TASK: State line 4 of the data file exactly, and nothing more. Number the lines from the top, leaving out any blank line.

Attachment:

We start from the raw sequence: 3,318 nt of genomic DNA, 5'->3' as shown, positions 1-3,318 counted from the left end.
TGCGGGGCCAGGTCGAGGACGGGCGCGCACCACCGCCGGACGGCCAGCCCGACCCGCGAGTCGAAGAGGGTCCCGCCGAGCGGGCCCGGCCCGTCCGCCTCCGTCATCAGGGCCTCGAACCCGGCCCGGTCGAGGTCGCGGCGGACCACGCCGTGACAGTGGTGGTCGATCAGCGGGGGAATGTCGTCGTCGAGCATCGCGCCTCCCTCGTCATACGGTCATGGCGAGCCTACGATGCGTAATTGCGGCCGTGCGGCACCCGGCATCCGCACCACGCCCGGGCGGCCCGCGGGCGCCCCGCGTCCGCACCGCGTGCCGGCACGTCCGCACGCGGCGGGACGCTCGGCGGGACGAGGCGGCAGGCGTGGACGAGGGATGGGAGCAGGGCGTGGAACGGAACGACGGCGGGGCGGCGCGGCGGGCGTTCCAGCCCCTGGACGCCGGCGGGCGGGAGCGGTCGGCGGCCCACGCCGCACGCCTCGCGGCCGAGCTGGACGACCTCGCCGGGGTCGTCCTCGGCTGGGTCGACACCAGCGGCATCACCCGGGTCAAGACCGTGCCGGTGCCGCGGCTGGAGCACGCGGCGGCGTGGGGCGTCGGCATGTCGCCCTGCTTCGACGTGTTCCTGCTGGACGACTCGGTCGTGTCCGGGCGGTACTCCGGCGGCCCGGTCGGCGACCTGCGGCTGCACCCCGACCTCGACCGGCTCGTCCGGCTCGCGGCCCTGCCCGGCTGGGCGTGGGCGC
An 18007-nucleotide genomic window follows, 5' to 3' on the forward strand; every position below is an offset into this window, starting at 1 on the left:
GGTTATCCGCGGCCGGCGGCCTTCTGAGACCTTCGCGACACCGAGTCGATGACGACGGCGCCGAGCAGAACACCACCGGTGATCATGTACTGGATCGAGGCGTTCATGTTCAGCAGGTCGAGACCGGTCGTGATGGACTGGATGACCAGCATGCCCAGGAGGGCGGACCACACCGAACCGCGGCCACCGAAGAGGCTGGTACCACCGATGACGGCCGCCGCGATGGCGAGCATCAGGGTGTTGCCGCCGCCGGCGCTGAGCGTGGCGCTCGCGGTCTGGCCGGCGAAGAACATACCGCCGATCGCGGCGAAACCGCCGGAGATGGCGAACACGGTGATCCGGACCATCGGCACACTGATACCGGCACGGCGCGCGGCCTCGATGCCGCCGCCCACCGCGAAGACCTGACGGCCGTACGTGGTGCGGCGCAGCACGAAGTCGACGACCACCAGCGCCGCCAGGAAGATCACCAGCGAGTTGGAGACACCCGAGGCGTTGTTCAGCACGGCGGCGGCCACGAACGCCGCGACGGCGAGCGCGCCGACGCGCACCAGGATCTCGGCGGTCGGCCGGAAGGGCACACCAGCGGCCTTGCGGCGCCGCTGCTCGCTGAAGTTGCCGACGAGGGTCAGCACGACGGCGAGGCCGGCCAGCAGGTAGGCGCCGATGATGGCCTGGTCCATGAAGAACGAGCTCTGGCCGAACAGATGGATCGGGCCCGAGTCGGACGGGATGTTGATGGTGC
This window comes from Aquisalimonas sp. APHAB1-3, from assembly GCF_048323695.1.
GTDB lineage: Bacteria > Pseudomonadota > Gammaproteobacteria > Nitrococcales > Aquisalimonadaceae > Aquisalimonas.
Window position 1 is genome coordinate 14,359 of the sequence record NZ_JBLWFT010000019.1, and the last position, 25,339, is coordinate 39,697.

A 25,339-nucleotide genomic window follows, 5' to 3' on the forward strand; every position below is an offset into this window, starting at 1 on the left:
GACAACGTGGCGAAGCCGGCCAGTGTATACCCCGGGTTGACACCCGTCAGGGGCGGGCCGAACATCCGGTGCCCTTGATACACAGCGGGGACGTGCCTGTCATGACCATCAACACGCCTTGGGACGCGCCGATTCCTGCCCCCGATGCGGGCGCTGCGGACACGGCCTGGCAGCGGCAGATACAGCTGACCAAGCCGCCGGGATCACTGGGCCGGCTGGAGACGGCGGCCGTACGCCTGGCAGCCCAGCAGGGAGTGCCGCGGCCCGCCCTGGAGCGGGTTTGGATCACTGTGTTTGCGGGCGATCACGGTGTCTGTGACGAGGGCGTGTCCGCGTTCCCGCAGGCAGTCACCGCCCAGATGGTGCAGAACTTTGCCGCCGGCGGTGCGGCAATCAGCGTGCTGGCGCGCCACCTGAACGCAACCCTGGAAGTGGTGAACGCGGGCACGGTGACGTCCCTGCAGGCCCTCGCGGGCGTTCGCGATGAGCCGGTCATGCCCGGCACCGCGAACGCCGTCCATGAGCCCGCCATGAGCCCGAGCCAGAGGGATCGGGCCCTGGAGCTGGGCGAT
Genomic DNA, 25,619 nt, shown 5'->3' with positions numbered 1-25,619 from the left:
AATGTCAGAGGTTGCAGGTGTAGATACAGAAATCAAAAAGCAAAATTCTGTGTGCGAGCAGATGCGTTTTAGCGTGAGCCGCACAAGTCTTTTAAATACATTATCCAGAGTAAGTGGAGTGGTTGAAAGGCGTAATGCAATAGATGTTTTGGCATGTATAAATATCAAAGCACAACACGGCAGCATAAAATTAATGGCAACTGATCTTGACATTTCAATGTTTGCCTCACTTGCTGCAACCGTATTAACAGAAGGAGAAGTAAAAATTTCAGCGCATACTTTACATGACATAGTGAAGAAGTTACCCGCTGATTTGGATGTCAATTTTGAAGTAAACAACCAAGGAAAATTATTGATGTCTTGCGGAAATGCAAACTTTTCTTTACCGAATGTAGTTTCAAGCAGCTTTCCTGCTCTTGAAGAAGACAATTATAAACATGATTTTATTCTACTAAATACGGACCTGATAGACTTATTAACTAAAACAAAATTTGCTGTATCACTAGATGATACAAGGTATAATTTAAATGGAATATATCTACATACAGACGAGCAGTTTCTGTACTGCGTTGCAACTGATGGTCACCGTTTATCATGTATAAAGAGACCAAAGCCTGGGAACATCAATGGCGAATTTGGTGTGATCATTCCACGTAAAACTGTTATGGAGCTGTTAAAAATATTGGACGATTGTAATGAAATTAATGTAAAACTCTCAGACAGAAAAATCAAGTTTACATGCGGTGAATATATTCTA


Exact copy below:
GGTTATCCGCGGCCGGCGGCCTTCTGAGACCTTCGCGACACCGAGTCGATGACGACGGCGCCGAGCAGAACACCACCGGTGATCATGTACTGGATCGAGGCGTTCATGTTCAGCAGGTCGAGACCGGTCGTGATGGACTGGATGACCAGCATGCCCAGGAGGGCGGACCACACCGAACCGCGGCCACCGAAGAGGCTGGTACCACCGATGACGGCCGCCGCGATGGCGAGCATCAGGGTGTTGCCGCCGCCGGCGCTGAGCGTGGCGCTCGCGGTCTGGCCGGCGAAGAACATACCGCCGATCGCGGCGAAACCGCCGGAGATGGCGAACACGGTGATCCGGACCATCGGCACACTGATACCGGCACGGCGCGCGGCCTCGATGCCGCCGCCCACCGCGAAGACCTGACGGCCGTACGTGGTGCGGCGCAGCACGAAGTCGACGACCACCAGCGCCGCCAGGAAGATCACCAGCGAGTTGGAGACACCCGAGGCGTTGTTCAGCACGGCGGCGGCCACGAACGCCGCGACGGCGAGCGCGCCGACGCGCACCAGGATCTCGGCGGTCGGCCGGAAGGGCACACCAGCGGCCTTGCGGCGCCGCTGCTCGCTGAAGTTGCCGACGAGGGTCAGCACGACGGCGAGGCCGGCCAGCAGGTAGGCGCCGATGATGGCCTGGTCCATGAAGAACGAGCTCTGGCCGAACAGATGGATCGGGCCCGAGTCGGACGGGATGTTGATGGTGC